Nature of Australia is extraordinary. Diversity of species is astonishing in Australia. In fact, regardless of how much efforts scientists put through the years of exploration, a lot of this nature has not been yet described. This is why scientists from the University of Adelaide research have conducted a landmark analysis of plant diversity across South Australia. They identified areas where diversity is the highest and key threats to them.
In order to create such map, scientists used detailed biological data, collected over time during numerous programs that were researching biodiversity in South Australia, and a suite of sophisticated metrics. This allowed them to identify biodiverse regions and the potential threats to their survival.
Dr. Greg Guerin, lead author of the study, said: “We also looked at the extent to which the vegetation of each site was likely to change under future climates. We concluded that all of the state’s ecosystems are expected to be impacted but the southern Flinders Ranges location is expected to be the most sensitive of these regions to climate change”.
Indeed, climate change is a huge threat to biodiversity all over the world and Australia’s nature is no exception, despite its tough image. Scientists say that all of the areas of extreme biodiversity can be damaged by a variety of issues, such as habitat fragmentation, weed invasion and altered fire regimes.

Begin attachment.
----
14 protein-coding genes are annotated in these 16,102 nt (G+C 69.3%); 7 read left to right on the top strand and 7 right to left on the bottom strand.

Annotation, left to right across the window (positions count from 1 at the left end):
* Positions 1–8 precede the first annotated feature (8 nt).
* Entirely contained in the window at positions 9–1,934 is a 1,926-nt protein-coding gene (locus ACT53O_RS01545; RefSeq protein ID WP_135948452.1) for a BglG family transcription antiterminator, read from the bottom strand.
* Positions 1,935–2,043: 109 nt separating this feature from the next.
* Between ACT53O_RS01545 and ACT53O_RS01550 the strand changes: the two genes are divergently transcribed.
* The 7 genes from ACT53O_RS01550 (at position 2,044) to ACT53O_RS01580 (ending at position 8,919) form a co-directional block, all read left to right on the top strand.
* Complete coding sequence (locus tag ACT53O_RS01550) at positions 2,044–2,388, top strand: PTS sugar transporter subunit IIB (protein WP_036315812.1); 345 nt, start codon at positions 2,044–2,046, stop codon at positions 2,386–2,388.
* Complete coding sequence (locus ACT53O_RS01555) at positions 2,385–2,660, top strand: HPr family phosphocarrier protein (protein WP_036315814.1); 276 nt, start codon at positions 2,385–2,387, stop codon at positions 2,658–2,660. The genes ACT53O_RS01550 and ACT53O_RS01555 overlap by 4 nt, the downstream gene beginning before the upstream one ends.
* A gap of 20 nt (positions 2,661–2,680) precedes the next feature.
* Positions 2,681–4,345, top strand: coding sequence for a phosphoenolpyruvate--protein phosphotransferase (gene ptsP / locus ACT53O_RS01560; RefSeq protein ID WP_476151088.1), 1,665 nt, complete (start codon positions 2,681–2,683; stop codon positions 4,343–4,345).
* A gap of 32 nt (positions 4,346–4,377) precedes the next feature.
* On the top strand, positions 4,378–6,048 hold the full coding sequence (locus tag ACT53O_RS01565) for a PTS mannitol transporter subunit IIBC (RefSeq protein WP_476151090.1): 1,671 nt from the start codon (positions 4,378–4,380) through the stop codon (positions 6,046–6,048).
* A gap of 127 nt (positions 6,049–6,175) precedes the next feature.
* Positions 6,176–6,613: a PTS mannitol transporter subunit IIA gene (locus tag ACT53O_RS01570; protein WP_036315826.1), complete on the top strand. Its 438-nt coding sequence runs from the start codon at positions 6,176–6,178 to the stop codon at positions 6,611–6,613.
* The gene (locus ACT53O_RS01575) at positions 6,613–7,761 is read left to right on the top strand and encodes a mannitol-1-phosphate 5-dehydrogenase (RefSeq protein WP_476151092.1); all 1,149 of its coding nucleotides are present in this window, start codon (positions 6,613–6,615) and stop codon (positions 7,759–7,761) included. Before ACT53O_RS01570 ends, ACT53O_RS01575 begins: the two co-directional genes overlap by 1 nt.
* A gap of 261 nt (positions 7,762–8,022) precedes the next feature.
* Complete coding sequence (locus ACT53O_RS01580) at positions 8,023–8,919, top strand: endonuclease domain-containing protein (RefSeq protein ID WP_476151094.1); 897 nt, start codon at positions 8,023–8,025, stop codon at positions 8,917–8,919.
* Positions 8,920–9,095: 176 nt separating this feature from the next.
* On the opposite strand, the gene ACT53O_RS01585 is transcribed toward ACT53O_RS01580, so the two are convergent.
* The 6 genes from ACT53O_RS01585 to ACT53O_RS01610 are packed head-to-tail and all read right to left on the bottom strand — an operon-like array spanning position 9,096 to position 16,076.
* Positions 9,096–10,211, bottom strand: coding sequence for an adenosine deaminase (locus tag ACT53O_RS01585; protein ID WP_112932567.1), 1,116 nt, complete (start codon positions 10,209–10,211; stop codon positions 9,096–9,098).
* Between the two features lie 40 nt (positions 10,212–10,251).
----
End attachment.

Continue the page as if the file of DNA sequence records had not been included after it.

Mount Lofty Ranges region in particular has a huge variety of species, but is also the most vulnerable to these threats. Other regions are very interesting too, for example western side of Kangaroo Island may have the most significant plant biodiversity in South Australia and has rather high reservation levels, which makes it less vulnerable to human activity.
This study helps to improve understanding of biodiversity in the region. Identifying threats and dangers to the most vulnerable regions, will help to inform the management of native biodiversity better. Furthermore, because this study concerns ecosystems rather than separate species, it uses numerical methods which can now be repeated and updated to meet future conservation management requirements. More than anything, it will serve as a tool to assess the biodiversity in South Australia.